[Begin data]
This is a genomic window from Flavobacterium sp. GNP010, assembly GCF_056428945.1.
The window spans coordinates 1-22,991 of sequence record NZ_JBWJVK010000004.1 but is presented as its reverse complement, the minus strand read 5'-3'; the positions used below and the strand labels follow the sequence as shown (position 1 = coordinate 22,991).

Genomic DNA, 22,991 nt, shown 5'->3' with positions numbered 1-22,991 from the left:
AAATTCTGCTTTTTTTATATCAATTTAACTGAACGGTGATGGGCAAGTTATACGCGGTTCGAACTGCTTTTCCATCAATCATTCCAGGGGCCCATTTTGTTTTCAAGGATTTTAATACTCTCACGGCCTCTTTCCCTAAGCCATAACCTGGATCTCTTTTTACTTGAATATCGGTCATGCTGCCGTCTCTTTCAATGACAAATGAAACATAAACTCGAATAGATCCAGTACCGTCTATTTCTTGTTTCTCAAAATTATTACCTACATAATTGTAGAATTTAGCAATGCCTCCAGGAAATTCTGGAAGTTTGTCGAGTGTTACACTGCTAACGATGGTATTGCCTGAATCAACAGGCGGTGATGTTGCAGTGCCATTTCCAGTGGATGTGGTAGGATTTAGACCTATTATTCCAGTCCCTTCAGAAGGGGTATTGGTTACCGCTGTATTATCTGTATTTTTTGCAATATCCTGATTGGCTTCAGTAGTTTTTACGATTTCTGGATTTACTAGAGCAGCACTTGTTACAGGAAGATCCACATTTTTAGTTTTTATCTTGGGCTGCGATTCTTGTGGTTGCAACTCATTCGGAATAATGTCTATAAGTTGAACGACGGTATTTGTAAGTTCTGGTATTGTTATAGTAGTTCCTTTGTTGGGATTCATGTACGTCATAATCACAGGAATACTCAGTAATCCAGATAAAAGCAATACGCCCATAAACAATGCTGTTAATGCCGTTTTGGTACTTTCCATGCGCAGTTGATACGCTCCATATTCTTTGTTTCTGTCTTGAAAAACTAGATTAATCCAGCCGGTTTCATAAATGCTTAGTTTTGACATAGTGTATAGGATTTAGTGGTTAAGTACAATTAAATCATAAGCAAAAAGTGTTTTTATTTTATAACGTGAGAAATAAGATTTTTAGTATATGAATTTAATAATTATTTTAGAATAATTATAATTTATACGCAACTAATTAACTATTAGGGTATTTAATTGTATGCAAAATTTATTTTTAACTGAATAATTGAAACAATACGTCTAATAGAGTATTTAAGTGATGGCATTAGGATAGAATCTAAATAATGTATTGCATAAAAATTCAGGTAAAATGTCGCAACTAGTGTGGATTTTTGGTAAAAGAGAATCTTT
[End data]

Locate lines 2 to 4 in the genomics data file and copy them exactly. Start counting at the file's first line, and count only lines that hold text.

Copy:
The window spans coordinates 1-22,991 of sequence record NZ_JBWJVK010000004.1 but is presented as its reverse complement, the minus strand read 5'-3'; the positions used below and the strand labels follow the sequence as shown (position 1 = coordinate 22,991).

Genomic DNA, 22,991 nt, shown 5'->3' with positions numbered 1-22,991 from the left:
AAATTCTGCTTTTTTTATATCAATTTAACTGAACGGTGATGGGCAAGTTATACGCGGTTCGAACTGCTTTTCCATCAATCATTCCAGGGGCCCATTTTGTTTTCAAGGATTTTAATACTCTCACGGCCTCTTTCCCTAAGCCATAACCTGGATCTCTTTTTACTTGAATATCGGTCATGCTGCCGTCTCTTTCAATGACAAATGAAACATAAACTCGAATAGATCCAGTACCGTCTATTTCTTGTTTCTCAAAATTATTACCTACATAATTGTAGAATTTAGCAATGCCTCCAGGAAATTCTGGAAGTTTGTCGAGTGTTACACTGCTAACGATGGTATTGCCTGAATCAACAGGCGGTGATGTTGCAGTGCCATTTCCAGTGGATGTGGTAGGATTTAGACCTATTATTCCAGTCCCTTCAGAAGGGGTATTGGTTACCGCTGTATTATCTGTATTTTTTGCAATATCCTGATTGGCTTCAGTAGTTTTTACGATTTCTGGATTTACTAGAGCAGCACTTGTTACAGGAAGATCCACATTTTTAGTTTTTATCTTGGGCTGCGATTCTTGTGGTTGCAACTCATTCGGAATAATGTCTATAAGTTGAACGACGGTATTTGTAAGTTCTGGTATTGTTATAGTAGTTCCTTTGTTGGGATTCATGTACGTCATAATCACAGGAATACTCAGTAATCCAGATAAAAGCAATACGCCCATAAACAATGCTGTTAATGCCGTTTTGGTACTTTCCATGCGCAGTTGATACGCTCCATATTCTTTGTTTCTGTCTTGAAAAACTAGATTAATCCAGCCGGTTTCATAAATGCTTAGTTTTGACATAGTGTATAGGATTTAGTGGTTAAGTACAATTAAATCATAAGCAAAAAGTGTTTTTATTTTATAACGTGAGAAATAAGATTTTTAGTATATGAATTTAATAATTATTTTAGAATAATTATAATTTATACGCAACTAATTAACTATTAGGGTATTTAATTGTATGCAAAATTTATTTTTAACTGAATAATTGAAACAATACGTCTAATAGAGTATTTAAGTGATGGCATTAGGATAGAATCTAAATAATGTATTGCATAAAAATTCAGGTAAAATGTCGCAACTAGTGTGGATTTTTGGTAAAAGAGAATCTTT